UCLA students play a role in success of critical LA County transportation measure
UCLA undergraduate and graduate student efforts contribute to passage of Measure R, a half cent sales tax that will fund transportation improvements throughout LA county
By UCLA Sustainability Staff
Pictured to the right: UCLA graduate students Juan Matute and Sirinya Tritipeskul at the press conference on the passage of measure of R. This photo was originally posted by Darryll Clarke to LA Visions.
When Mikhail Silin, undergraduate student at UCLA, started the club Bruins for Traffic Relief, he didn't anticipate having a critical role in shaping the future of transit for the LA region. But this fall he, and the students involved in the campaign to pass Measure R, learned that their efforts could have a ripple effect. The ballot measure, a half cent sales tax that will fund transportation projects including the possible extension of the subway in the Wilshire corridor near UCLA, passed with 67.4% of the vote- less than a 1% margin above the two-thirds vote it needed. "Seeing what a narrow margin it passed by made me realize that a small campaign by students can make a real difference. We held rallies along Wilshire during rush hour and got the word out through Facebook and friends." said Silin.
Sirinya Tritipeskul, an Urban Planning graduate student, and Juan Matute, a dual Urban Planning and MBA student, helped Bruins for Traffic Relief spearhead the campaign, organizing rallies on the street that got media attention, writing letters and editorials, and getting other graduate and undergraduate students involved. "It was exciting. I never felt really compelled to hold a sign until this measure got on the ballot. I saw that this was an opportune time to establish a dedicated stream of funding for transportation." said Tritipeskul. The activities of UCLA students helped energize the countywide campaign for the measure, and the students were recognized at the press conference with Mayor Antonio Villaraigosa.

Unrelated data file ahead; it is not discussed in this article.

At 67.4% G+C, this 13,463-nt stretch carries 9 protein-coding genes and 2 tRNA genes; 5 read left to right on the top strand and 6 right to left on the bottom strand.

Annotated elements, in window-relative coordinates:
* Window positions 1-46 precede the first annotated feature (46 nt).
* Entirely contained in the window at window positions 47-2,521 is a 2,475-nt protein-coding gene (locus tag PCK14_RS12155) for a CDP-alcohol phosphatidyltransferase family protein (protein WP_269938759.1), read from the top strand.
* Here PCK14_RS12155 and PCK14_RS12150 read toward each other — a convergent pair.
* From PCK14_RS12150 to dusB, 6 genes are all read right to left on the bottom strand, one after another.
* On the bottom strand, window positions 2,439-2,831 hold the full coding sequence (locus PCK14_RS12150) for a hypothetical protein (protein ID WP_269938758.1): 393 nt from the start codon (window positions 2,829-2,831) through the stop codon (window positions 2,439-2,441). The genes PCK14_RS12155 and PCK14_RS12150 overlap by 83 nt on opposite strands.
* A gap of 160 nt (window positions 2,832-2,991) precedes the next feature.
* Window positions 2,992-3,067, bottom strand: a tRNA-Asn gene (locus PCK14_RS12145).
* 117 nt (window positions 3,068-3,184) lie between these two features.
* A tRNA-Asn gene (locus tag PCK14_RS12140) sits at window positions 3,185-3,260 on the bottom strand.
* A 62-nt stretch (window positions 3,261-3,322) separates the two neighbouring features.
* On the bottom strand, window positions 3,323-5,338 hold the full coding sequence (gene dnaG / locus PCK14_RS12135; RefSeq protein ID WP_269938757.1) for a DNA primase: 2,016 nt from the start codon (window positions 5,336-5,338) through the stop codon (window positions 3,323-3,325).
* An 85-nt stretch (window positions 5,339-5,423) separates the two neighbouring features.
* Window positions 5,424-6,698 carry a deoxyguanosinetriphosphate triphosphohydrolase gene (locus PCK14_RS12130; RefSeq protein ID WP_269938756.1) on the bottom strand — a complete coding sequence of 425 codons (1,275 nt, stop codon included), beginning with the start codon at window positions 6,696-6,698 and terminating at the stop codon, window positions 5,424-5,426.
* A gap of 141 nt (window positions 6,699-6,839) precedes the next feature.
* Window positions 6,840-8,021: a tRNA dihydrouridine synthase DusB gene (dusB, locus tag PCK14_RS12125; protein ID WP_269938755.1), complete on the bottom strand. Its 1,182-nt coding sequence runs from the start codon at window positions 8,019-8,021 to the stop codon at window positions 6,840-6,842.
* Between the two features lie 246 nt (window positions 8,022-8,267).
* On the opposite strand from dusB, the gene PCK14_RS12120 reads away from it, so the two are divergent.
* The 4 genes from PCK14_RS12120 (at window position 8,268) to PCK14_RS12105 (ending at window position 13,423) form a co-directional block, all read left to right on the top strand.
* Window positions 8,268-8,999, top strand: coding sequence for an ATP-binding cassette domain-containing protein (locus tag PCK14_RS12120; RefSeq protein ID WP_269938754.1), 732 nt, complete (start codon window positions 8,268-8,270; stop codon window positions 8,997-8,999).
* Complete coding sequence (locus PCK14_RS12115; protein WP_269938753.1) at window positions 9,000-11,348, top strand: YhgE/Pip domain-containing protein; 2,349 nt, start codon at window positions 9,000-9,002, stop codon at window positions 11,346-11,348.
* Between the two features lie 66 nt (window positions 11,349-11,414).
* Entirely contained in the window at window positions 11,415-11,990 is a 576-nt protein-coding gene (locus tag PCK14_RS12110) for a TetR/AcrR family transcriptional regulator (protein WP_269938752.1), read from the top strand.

"We knew, given economic events, that it would be hard for the measure to pass. We also knew that UCLA needed the transit projects that the measure would fund to ensure long term sustainability. We went out to street corners in early October with the hopes that it would snowball into countywide attention. It did, and measure R passed" said Matute, who directs the UCLA Sustainable Resource Center, a Graduate Students Association program.
"The level of congestion in this city is jeopardizing our economic health and now is the time to invest in the infrastructure that will get LA moving again." said Tritipeskul, and on November 4th, the electorate of LA County agreed with her, loud and clear.
See also: Los AngelesTimes Article "Approval of transit funds pave the way for new challenges"
Published: Thursday, November 06, 2008